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Mike Connell

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Another thing that's in there is, there's a total reconstruction of what is evil becomes good, and what is good becomes evil. Now one of the - I haven't got time to go into any of that, but normally if we think of vampires, you think of real evil things. Suddenly you've got a story in which the vampire's a good guy. What to make of that? Now the Bible has something to make of it. It says: woe to them, in Isaiah 5, who call evil good and good evil, so woe to - in other words, there is a curse comes on people, who call things which are evil good, and call that which is good evil. Now you notice in this book they're portraying evil, someone who's a vampire, as being a good guy. It's a total distortion, that speaks of that in the books. Here's another thing you may not know that's interesting, that salvation, how you get saved is distorted.

So daddy Cullen, in the year 1640 or thereabouts, turns his son Edward, who's 17, into a vampire who lives for hundreds of years or whatever. Now here's the thing. He did this to save him, so he turned him from being human into being this cold-blooded supernatural being, and he saved him. This is what they called the experience; they called the experience New Birth. How about that? And born into the family, so he's had a New Birth, he's come into a family, and now he's part of a very special family, and they've got this thing that they all follow their father. Now you're going to get the reason for this in a moment. Another thing, if you read the book, you'll see on the first page or the cover of the book, you'll see an interesting thing, a scripture verse. It talks about eating of the tree of knowledge of good and evil - though shall not eat the tree of knowledge of good and evil in the garden, Genesis 2:17, and it's got a picture of a woman or two hands holding out the fruit of the tree to eat. I mean you can't get a more blatant - it actually points - anyone who's got eyes to see, can see this thing ain't going to a good place.

Now when you actually look at how the whole series, you'll find that Bella longs to live forever, and what she needs to do to live forever, is let Edward put the bite on her, and then she'll die to being human, and she'll be as wise, and be as Gods, and live forever. I tell you, talk about Genesis 2:17 just being fulfilled, just in the whole theme of the story - but there's more to it than that, and I'll just finish the last bit of it, then we'll finish the emotional bit. How many are finding this a bit disturbing, this part of it? Okay, well here's the next thing is, is that the lady who wrote the book is a Mormon. [Laughter] Now you say well what's the deal about that? If anyone has read all four books you'll find, interestingly enough, that all four books, the primary action takes place in a meadow. Not only that it's a meadow up in a mountain, or Mountain Meadows.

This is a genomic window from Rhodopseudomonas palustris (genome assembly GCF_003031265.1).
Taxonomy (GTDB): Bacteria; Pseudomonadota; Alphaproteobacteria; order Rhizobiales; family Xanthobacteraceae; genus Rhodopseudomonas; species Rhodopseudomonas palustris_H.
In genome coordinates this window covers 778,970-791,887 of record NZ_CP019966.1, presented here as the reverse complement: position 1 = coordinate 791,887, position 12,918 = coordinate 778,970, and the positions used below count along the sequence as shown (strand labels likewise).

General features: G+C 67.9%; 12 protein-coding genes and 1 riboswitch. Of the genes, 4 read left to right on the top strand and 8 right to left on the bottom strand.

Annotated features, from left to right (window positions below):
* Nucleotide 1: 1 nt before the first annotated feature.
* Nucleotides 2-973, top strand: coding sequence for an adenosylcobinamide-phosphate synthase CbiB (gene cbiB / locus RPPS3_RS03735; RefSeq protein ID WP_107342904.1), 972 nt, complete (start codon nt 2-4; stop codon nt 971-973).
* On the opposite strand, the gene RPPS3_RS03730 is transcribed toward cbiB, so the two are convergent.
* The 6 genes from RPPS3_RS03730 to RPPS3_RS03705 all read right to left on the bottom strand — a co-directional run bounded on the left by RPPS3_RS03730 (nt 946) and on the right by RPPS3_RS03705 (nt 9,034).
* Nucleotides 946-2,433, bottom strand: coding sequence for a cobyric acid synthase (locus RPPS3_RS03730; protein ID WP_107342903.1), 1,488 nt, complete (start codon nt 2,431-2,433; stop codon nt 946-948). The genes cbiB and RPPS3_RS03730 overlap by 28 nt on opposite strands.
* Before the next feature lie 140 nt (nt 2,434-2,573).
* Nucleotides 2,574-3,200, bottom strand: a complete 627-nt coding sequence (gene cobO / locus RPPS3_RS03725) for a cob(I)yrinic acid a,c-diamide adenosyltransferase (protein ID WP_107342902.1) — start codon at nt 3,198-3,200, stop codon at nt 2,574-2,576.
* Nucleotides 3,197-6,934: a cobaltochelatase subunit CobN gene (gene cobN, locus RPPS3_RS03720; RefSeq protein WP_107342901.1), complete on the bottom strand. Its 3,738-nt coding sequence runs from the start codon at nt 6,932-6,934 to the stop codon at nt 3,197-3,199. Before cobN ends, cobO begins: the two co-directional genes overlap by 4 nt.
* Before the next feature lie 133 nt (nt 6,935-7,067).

Now you would think that doesn't mean anything. Oh, yes it all does. You find out you see, if you follow through and understand anything about the Mormon Church, and look at their history, the first thing is Mountain Meadows. Mountain Meadows was the scene in America in the 1800s, of the worst massacre of white settlers by Mormon people. There was a group of white settlers travelling through Utah to go to California, and the Mormons had been under some persecution at that time. What they did was they dressed up as Indians, and they incited the local Indians, they attacked this particular wagon train, and the wagon train circled. They had it under attack for four days, and after the four days the Mormons dressed themselves up and came and said listen, we've got a way out of here. If you just lay down all your guns, and you walk away and leave all your stuff, we'll protect you, we've got a deal with the Indians, and you'll be safe. So they all agreed to do it. They laid down their guns, they left all their things, they walked out each one accompanied by a Mormon, who was supposedly guarding them against the Indians.